Question

You value education and you want your child to receive the best possible education. But sending a child to private schools and Ivy League colleges is not cheap. You want to start saving money so that when you child need the money, you can support him/her. The current assumption is you will have your 1st child in 5 years and you wish to have $200,000 in today’s dollars when he/she is 15 years old. Based on current situation, you expect inflation to be stable at 2% in the foreseeable future. Your plan is to put down savings each year and you can save every year an amount that’s 2% more than the previous year. All your savings go to a stock fund that is expected to return 10% annually, of which 1.5% will be dividends and 8.5% will be capital gains. You pay 15% tax on dividend income as you receive them at the end of each year. You re-balance your fund every year, in other words, you sell all your positions and re-invest at the beginning of a new year, so capital gains are also realized every year, you pay 15% tax on capital gains as well. To have enough money for your child’s education in 20 years, how much money do you have to save in the first year?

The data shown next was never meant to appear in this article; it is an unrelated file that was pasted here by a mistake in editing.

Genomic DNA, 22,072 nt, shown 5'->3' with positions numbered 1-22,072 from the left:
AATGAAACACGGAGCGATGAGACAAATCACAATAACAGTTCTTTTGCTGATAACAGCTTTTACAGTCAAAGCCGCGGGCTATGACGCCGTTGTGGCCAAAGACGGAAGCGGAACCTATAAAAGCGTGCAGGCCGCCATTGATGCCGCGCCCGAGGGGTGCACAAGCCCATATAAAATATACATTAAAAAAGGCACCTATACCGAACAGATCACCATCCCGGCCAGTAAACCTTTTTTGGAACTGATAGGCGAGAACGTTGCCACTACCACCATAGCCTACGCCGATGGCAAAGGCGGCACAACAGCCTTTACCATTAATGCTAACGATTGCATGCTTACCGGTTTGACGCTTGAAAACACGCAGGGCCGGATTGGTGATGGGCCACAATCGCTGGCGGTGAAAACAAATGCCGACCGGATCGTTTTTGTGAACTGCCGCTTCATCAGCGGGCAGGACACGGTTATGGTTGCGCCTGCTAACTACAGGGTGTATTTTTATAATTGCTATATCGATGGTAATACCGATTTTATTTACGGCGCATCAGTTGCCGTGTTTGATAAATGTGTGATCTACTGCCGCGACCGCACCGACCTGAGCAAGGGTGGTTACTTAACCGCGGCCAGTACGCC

Answer #1

Let the required amount be A. As we are paying a tax of 15% on dividends, we are getting just 85% of the dividend income. So 1.5% after tax will become = 1.5 x 0.85 = 1.275%. Similarly, the capital gains of 8.5% after tax will become= 8.5 x (1-0.15) = 7.225%. So, the total return becomes = 7.225 + 1.275 = 8.5%.

Now, if I am saving A amount in first year, I will save 1.02A in second year and so on. So, calculating the future value of the amounts, it takes the form of a geometric progression as follows:

200000 = A x (1.085)^19 + A x 1.02 x (1.085)^18 + ....... + A x 1.02^19 x (1.085)^0.

We calculate this by the formula of geometric progression:

200000 = A x 1.085^19 x[1-(1.02/1.085)^20]/[1-(1.02/1.085)]

200000 = A x 55.786

A= 3585.1288

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